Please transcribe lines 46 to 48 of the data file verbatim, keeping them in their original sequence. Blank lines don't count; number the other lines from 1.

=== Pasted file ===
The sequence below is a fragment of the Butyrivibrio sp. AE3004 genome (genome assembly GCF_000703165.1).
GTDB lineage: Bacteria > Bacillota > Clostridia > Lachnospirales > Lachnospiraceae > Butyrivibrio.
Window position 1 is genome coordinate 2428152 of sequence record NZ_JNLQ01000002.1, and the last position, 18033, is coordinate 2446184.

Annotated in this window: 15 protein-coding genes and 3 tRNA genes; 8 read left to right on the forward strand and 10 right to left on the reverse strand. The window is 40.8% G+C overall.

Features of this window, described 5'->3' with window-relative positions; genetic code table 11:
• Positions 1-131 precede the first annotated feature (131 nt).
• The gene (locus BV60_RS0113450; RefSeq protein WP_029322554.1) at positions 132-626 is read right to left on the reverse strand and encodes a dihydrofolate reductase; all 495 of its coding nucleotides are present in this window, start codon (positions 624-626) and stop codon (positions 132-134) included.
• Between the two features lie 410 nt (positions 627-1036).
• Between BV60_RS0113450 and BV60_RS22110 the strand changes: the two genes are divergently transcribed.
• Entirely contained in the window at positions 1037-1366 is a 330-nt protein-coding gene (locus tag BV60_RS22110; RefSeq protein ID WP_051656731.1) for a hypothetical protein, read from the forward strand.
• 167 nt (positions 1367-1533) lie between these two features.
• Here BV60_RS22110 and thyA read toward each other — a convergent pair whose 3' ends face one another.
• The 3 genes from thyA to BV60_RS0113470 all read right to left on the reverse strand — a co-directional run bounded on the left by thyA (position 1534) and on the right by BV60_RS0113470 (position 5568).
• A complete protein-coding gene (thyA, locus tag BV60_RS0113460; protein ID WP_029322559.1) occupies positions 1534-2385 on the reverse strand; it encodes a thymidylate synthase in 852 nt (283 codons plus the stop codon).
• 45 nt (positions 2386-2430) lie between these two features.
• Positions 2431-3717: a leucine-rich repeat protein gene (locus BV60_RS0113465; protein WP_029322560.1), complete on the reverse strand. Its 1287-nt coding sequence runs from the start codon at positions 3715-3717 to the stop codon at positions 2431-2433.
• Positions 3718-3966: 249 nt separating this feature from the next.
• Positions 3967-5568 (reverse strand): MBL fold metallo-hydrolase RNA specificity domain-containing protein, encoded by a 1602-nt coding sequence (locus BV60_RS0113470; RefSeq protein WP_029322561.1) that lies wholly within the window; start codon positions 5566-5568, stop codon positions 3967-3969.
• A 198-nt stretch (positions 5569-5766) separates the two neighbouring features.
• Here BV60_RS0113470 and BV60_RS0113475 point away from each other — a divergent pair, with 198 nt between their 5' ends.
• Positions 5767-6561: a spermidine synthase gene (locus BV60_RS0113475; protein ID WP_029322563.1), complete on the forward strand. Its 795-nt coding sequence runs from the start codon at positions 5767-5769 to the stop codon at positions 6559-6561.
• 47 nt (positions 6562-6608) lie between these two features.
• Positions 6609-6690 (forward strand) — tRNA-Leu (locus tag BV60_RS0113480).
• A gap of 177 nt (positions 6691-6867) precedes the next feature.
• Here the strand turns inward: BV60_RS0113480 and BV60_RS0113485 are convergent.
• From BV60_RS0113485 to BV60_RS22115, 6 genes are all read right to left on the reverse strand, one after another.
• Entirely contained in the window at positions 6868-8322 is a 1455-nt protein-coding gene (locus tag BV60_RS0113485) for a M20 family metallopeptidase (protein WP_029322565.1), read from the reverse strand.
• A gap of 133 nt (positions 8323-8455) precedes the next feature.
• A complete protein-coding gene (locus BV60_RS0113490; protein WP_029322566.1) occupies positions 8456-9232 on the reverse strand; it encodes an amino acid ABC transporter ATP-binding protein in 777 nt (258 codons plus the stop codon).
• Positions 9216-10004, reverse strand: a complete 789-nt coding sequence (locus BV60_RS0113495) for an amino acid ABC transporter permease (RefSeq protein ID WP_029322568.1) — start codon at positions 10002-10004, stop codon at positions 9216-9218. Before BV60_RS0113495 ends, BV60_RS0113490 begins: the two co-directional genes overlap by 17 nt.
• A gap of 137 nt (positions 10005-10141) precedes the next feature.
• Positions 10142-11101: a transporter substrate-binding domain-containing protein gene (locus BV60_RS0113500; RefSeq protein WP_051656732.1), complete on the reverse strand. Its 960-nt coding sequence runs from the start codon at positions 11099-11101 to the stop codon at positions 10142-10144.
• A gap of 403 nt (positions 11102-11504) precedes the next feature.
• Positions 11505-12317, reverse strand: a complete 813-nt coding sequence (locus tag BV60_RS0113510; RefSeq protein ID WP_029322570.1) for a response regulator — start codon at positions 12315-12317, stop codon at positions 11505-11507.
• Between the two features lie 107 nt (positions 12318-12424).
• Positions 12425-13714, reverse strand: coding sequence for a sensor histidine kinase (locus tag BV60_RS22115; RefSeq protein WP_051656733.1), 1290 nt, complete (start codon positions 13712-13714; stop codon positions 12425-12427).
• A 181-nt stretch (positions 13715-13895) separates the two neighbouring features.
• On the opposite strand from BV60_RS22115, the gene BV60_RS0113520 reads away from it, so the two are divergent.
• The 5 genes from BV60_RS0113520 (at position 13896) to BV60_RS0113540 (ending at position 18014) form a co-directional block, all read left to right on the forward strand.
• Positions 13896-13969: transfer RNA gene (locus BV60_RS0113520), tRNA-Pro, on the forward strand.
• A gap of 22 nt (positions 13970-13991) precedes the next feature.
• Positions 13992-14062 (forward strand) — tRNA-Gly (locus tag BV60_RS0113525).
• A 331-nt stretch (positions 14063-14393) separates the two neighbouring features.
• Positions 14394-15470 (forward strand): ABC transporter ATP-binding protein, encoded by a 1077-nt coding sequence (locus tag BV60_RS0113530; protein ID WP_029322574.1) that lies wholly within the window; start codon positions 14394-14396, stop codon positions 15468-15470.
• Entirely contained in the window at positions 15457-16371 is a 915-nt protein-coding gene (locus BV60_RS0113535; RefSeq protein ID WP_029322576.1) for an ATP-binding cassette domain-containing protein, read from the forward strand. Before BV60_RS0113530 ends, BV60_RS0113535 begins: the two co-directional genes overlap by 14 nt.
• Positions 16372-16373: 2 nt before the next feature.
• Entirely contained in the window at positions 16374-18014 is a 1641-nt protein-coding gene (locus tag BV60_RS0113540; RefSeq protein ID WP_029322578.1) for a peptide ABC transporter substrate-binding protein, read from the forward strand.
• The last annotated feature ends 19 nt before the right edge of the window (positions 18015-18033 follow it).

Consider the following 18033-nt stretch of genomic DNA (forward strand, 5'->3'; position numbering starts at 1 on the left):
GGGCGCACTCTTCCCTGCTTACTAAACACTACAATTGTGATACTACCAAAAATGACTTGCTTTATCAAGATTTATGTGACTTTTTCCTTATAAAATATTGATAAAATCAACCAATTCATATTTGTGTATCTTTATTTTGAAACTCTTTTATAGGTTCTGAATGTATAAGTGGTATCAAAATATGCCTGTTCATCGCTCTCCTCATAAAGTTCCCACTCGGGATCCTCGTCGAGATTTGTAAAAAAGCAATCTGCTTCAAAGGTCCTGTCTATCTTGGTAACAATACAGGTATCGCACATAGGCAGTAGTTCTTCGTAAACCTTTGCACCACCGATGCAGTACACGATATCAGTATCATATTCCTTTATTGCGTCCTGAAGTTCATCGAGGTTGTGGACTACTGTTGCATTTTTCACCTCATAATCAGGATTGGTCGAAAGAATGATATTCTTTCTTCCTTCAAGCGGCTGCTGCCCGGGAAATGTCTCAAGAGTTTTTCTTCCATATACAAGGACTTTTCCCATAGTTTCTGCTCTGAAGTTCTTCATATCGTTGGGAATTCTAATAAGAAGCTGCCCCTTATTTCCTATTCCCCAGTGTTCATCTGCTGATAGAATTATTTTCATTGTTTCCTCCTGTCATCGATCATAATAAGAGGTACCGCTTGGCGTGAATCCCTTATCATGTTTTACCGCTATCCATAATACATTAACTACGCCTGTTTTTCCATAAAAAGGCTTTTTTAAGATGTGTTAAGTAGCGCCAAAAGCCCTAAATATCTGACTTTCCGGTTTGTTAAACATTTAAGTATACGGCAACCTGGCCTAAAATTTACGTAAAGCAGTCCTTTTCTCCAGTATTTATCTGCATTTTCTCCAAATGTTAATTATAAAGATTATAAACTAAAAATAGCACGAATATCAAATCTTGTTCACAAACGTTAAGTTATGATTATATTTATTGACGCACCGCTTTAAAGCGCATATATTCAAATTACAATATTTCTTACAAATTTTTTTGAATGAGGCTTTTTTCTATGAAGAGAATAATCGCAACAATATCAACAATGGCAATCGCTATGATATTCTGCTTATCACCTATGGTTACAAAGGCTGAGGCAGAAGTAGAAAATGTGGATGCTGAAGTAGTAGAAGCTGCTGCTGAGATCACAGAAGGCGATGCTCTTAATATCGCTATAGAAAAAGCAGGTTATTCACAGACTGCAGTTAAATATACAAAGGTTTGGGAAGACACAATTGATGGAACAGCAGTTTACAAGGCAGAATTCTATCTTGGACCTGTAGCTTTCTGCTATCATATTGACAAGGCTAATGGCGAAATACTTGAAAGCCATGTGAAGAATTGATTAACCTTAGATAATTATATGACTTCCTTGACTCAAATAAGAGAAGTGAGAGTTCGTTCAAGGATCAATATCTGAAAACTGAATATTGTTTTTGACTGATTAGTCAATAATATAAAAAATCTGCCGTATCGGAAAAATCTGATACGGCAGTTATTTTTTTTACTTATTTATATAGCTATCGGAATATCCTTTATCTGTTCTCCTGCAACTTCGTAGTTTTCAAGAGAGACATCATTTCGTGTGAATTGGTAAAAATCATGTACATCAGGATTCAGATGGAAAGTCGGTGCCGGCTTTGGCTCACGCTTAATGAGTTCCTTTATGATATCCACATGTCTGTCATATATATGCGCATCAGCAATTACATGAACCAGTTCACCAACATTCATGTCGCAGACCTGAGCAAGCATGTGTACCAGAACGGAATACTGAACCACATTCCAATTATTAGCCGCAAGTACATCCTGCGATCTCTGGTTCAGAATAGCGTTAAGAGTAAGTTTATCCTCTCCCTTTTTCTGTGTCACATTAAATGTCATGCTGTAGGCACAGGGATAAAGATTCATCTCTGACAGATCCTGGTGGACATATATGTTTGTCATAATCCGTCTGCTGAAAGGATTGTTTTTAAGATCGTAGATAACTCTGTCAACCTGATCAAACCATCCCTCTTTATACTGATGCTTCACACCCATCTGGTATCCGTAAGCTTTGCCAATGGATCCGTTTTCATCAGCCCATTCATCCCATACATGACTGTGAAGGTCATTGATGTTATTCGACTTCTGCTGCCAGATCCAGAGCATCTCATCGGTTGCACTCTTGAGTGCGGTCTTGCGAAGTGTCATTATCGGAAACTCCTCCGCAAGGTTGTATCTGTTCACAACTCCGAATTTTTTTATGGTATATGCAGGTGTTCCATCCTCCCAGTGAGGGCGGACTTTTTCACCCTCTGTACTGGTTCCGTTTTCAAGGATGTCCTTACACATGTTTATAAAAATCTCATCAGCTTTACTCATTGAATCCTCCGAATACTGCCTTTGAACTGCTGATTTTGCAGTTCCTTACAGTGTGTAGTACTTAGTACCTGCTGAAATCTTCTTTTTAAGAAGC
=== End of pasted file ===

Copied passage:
• Positions 16372-16373: 2 nt before the next feature.
• Entirely contained in the window at positions 16374-18014 is a 1641-nt protein-coding gene (locus tag BV60_RS0113540; RefSeq protein ID WP_029322578.1) for a peptide ABC transporter substrate-binding protein, read from the forward strand.
• The last annotated feature ends 19 nt before the right edge of the window (positions 18015-18033 follow it).